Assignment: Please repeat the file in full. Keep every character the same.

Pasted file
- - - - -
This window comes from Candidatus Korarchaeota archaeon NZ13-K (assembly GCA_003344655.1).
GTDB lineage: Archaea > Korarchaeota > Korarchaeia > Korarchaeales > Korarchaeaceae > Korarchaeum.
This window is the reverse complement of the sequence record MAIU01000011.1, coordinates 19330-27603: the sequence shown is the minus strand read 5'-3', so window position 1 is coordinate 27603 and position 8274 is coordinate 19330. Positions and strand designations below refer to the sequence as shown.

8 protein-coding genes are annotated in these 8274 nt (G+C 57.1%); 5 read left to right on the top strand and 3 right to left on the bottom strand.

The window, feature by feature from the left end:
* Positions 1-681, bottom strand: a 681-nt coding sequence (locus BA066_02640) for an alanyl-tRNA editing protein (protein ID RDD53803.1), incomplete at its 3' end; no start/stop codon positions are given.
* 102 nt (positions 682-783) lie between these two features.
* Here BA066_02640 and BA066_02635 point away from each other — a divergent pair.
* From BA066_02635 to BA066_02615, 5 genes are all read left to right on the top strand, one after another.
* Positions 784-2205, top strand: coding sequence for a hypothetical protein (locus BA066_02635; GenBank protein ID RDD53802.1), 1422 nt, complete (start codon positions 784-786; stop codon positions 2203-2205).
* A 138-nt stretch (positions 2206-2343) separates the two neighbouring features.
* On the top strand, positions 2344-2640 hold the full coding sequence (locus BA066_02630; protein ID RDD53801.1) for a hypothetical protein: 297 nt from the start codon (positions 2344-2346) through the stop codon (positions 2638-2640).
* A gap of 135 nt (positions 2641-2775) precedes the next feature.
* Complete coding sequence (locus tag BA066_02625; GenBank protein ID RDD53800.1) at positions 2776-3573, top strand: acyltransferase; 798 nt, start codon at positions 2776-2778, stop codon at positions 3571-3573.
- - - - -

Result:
This window comes from Candidatus Korarchaeota archaeon NZ13-K (assembly GCA_003344655.1).
GTDB lineage: Archaea > Korarchaeota > Korarchaeia > Korarchaeales > Korarchaeaceae > Korarchaeum.
This window is the reverse complement of the sequence record MAIU01000011.1, coordinates 19330-27603: the sequence shown is the minus strand read 5'-3', so window position 1 is coordinate 27603 and position 8274 is coordinate 19330. Positions and strand designations below refer to the sequence as shown.

8 protein-coding genes are annotated in these 8274 nt (G+C 57.1%); 5 read left to right on the top strand and 3 right to left on the bottom strand.

The window, feature by feature from the left end:
* Positions 1-681, bottom strand: a 681-nt coding sequence (locus BA066_02640) for an alanyl-tRNA editing protein (protein ID RDD53803.1), incomplete at its 3' end; no start/stop codon positions are given.
* 102 nt (positions 682-783) lie between these two features.
* Here BA066_02640 and BA066_02635 point away from each other — a divergent pair.
* From BA066_02635 to BA066_02615, 5 genes are all read left to right on the top strand, one after another.
* Positions 784-2205, top strand: coding sequence for a hypothetical protein (locus BA066_02635; GenBank protein ID RDD53802.1), 1422 nt, complete (start codon positions 784-786; stop codon positions 2203-2205).
* A 138-nt stretch (positions 2206-2343) separates the two neighbouring features.
* On the top strand, positions 2344-2640 hold the full coding sequence (locus BA066_02630; protein ID RDD53801.1) for a hypothetical protein: 297 nt from the start codon (positions 2344-2346) through the stop codon (positions 2638-2640).
* A gap of 135 nt (positions 2641-2775) precedes the next feature.
* Complete coding sequence (locus tag BA066_02625; GenBank protein ID RDD53800.1) at positions 2776-3573, top strand: acyltransferase; 798 nt, start codon at positions 2776-2778, stop codon at positions 3571-3573.